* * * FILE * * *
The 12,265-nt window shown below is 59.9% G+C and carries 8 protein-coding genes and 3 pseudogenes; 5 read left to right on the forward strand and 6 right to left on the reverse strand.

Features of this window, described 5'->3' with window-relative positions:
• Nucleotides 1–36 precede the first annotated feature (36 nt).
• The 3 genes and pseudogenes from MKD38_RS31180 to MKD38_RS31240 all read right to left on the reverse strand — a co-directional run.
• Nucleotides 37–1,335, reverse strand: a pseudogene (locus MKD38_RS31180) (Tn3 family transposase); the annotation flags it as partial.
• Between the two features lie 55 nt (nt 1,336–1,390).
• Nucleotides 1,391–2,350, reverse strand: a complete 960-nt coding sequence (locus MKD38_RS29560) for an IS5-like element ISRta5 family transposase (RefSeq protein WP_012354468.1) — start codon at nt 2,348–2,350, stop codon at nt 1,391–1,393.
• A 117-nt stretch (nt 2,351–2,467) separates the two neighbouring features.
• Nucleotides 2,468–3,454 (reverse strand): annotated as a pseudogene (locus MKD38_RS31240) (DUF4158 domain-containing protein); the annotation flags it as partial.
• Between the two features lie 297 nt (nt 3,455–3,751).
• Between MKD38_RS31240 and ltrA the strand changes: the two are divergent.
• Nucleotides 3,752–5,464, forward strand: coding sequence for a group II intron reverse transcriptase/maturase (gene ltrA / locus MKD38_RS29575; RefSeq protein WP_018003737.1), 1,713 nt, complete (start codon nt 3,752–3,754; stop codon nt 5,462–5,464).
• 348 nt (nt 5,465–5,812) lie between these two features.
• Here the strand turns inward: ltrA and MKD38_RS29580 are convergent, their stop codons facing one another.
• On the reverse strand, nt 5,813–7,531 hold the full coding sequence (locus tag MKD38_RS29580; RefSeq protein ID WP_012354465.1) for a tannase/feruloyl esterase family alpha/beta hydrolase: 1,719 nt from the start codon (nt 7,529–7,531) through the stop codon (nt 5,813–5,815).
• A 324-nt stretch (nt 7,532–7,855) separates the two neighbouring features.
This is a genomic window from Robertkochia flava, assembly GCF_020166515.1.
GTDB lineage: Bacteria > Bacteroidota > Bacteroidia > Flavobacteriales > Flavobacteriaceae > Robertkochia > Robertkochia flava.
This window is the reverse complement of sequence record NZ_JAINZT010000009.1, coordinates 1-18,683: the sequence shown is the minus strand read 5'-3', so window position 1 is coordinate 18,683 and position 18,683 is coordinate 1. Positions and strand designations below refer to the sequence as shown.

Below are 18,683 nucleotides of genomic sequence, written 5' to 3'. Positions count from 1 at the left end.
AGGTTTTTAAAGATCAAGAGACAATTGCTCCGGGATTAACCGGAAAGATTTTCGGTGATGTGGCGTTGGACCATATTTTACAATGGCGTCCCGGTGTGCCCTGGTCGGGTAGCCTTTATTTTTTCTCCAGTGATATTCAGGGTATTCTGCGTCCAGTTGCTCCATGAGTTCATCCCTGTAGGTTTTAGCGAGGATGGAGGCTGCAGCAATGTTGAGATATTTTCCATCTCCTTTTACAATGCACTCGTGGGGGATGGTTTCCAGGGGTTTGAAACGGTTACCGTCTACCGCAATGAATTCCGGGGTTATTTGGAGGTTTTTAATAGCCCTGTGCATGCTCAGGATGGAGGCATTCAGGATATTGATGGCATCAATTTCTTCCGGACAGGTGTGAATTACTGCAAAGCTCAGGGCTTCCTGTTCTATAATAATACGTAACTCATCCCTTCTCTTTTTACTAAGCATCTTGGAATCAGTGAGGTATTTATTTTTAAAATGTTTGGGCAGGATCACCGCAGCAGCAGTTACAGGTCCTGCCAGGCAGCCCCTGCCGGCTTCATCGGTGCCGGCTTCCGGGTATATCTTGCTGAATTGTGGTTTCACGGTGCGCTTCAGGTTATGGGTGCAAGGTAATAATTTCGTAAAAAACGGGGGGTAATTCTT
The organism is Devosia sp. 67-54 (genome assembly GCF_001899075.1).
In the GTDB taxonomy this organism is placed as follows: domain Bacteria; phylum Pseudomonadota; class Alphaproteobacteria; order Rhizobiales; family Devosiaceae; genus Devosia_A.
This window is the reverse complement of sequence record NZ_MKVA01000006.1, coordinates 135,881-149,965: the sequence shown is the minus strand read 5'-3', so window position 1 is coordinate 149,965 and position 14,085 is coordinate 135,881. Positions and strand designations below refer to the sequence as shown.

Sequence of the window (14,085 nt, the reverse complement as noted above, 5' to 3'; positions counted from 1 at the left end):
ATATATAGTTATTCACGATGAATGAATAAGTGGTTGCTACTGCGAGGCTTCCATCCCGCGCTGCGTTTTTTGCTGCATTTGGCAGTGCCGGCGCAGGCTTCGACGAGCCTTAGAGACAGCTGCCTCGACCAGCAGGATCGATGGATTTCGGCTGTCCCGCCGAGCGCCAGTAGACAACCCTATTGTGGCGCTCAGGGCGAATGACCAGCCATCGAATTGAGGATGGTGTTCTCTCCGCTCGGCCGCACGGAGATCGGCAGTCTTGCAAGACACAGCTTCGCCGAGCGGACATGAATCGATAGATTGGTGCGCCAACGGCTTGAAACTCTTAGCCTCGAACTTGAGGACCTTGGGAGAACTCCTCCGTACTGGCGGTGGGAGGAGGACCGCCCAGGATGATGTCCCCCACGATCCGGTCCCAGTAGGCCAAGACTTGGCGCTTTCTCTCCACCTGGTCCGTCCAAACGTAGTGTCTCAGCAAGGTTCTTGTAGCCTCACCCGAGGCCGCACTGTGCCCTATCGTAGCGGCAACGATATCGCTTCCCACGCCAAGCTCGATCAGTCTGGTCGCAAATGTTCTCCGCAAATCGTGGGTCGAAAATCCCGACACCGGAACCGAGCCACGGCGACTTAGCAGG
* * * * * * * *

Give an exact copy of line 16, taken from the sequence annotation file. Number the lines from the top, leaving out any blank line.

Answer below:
• A 324-nt stretch (nt 7,532–7,855) separates the two neighbouring features.